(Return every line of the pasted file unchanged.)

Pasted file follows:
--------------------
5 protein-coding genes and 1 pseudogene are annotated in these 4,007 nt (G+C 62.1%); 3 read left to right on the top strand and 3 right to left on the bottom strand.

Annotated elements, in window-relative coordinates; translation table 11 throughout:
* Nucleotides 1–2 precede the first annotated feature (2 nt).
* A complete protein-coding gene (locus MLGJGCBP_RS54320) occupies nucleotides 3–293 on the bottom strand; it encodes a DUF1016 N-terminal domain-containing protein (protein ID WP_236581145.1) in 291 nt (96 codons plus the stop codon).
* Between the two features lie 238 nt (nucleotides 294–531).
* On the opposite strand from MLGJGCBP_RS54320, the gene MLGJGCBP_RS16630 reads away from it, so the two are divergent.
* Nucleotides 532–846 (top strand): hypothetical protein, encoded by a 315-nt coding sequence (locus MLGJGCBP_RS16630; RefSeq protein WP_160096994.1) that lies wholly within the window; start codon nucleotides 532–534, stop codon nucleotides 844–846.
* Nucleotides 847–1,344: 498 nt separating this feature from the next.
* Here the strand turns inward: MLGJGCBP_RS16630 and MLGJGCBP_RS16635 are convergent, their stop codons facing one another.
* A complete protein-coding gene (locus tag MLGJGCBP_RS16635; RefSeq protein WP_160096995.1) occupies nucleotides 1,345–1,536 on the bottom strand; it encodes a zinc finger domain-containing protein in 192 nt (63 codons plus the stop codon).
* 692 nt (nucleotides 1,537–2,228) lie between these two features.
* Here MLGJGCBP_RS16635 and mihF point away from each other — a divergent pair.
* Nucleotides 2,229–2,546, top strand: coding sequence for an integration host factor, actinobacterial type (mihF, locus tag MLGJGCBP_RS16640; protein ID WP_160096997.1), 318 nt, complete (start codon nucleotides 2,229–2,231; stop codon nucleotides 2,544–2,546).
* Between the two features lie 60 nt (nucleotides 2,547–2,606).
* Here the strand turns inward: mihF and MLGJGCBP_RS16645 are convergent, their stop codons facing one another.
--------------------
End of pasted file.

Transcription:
5 protein-coding genes and 1 pseudogene are annotated in these 4,007 nt (G+C 62.1%); 3 read left to right on the top strand and 3 right to left on the bottom strand.

Annotated elements, in window-relative coordinates; translation table 11 throughout:
* Nucleotides 1–2 precede the first annotated feature (2 nt).
* A complete protein-coding gene (locus MLGJGCBP_RS54320) occupies nucleotides 3–293 on the bottom strand; it encodes a DUF1016 N-terminal domain-containing protein (protein ID WP_236581145.1) in 291 nt (96 codons plus the stop codon).
* Between the two features lie 238 nt (nucleotides 294–531).
* On the opposite strand from MLGJGCBP_RS54320, the gene MLGJGCBP_RS16630 reads away from it, so the two are divergent.
* Nucleotides 532–846 (top strand): hypothetical protein, encoded by a 315-nt coding sequence (locus MLGJGCBP_RS16630; RefSeq protein WP_160096994.1) that lies wholly within the window; start codon nucleotides 532–534, stop codon nucleotides 844–846.
* Nucleotides 847–1,344: 498 nt separating this feature from the next.
* Here the strand turns inward: MLGJGCBP_RS16630 and MLGJGCBP_RS16635 are convergent, their stop codons facing one another.
* A complete protein-coding gene (locus tag MLGJGCBP_RS16635; RefSeq protein WP_160096995.1) occupies nucleotides 1,345–1,536 on the bottom strand; it encodes a zinc finger domain-containing protein in 192 nt (63 codons plus the stop codon).
* 692 nt (nucleotides 1,537–2,228) lie between these two features.
* Here MLGJGCBP_RS16635 and mihF point away from each other — a divergent pair.
* Nucleotides 2,229–2,546, top strand: coding sequence for an integration host factor, actinobacterial type (mihF, locus tag MLGJGCBP_RS16640; protein ID WP_160096997.1), 318 nt, complete (start codon nucleotides 2,229–2,231; stop codon nucleotides 2,544–2,546).
* Between the two features lie 60 nt (nucleotides 2,547–2,606).
* Here the strand turns inward: mihF and MLGJGCBP_RS16645 are convergent, their stop codons facing one another.